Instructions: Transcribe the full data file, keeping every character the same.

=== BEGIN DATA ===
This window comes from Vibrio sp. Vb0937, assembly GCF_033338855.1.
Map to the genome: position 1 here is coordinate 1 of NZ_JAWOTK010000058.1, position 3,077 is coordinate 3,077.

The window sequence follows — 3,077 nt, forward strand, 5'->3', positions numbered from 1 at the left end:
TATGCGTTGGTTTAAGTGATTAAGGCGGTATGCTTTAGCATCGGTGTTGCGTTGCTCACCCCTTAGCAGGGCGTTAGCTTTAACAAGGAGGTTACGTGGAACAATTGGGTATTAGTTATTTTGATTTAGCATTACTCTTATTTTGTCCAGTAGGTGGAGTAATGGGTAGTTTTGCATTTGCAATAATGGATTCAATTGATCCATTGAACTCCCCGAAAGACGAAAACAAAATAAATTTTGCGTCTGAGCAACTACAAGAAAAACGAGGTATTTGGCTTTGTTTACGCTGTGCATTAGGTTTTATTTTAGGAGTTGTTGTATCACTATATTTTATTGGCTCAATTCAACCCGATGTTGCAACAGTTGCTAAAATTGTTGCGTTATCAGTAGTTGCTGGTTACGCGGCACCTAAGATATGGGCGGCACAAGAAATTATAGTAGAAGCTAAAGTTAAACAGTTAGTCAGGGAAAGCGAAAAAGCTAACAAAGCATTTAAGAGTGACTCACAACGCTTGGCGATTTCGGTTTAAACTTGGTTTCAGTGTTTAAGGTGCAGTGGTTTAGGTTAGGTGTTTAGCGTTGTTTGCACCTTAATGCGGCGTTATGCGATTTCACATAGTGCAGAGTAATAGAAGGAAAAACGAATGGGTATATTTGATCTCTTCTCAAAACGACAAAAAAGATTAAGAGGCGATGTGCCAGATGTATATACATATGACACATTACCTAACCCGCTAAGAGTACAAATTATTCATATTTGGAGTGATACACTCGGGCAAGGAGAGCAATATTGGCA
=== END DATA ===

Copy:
This window comes from Vibrio sp. Vb0937, assembly GCF_033338855.1.
Map to the genome: position 1 here is coordinate 1 of NZ_JAWOTK010000058.1, position 3,077 is coordinate 3,077.

The window sequence follows — 3,077 nt, forward strand, 5'->3', positions numbered from 1 at the left end:
TATGCGTTGGTTTAAGTGATTAAGGCGGTATGCTTTAGCATCGGTGTTGCGTTGCTCACCCCTTAGCAGGGCGTTAGCTTTAACAAGGAGGTTACGTGGAACAATTGGGTATTAGTTATTTTGATTTAGCATTACTCTTATTTTGTCCAGTAGGTGGAGTAATGGGTAGTTTTGCATTTGCAATAATGGATTCAATTGATCCATTGAACTCCCCGAAAGACGAAAACAAAATAAATTTTGCGTCTGAGCAACTACAAGAAAAACGAGGTATTTGGCTTTGTTTACGCTGTGCATTAGGTTTTATTTTAGGAGTTGTTGTATCACTATATTTTATTGGCTCAATTCAACCCGATGTTGCAACAGTTGCTAAAATTGTTGCGTTATCAGTAGTTGCTGGTTACGCGGCACCTAAGATATGGGCGGCACAAGAAATTATAGTAGAAGCTAAAGTTAAACAGTTAGTCAGGGAAAGCGAAAAAGCTAACAAAGCATTTAAGAGTGACTCACAACGCTTGGCGATTTCGGTTTAAACTTGGTTTCAGTGTTTAAGGTGCAGTGGTTTAGGTTAGGTGTTTAGCGTTGTTTGCACCTTAATGCGGCGTTATGCGATTTCACATAGTGCAGAGTAATAGAAGGAAAAACGAATGGGTATATTTGATCTCTTCTCAAAACGACAAAAAAGATTAAGAGGCGATGTGCCAGATGTATATACATATGACACATTACCTAACCCGCTAAGAGTACAAATTATTCATATTTGGAGTGATACACTCGGGCAAGGAGAGCAATATTGGCA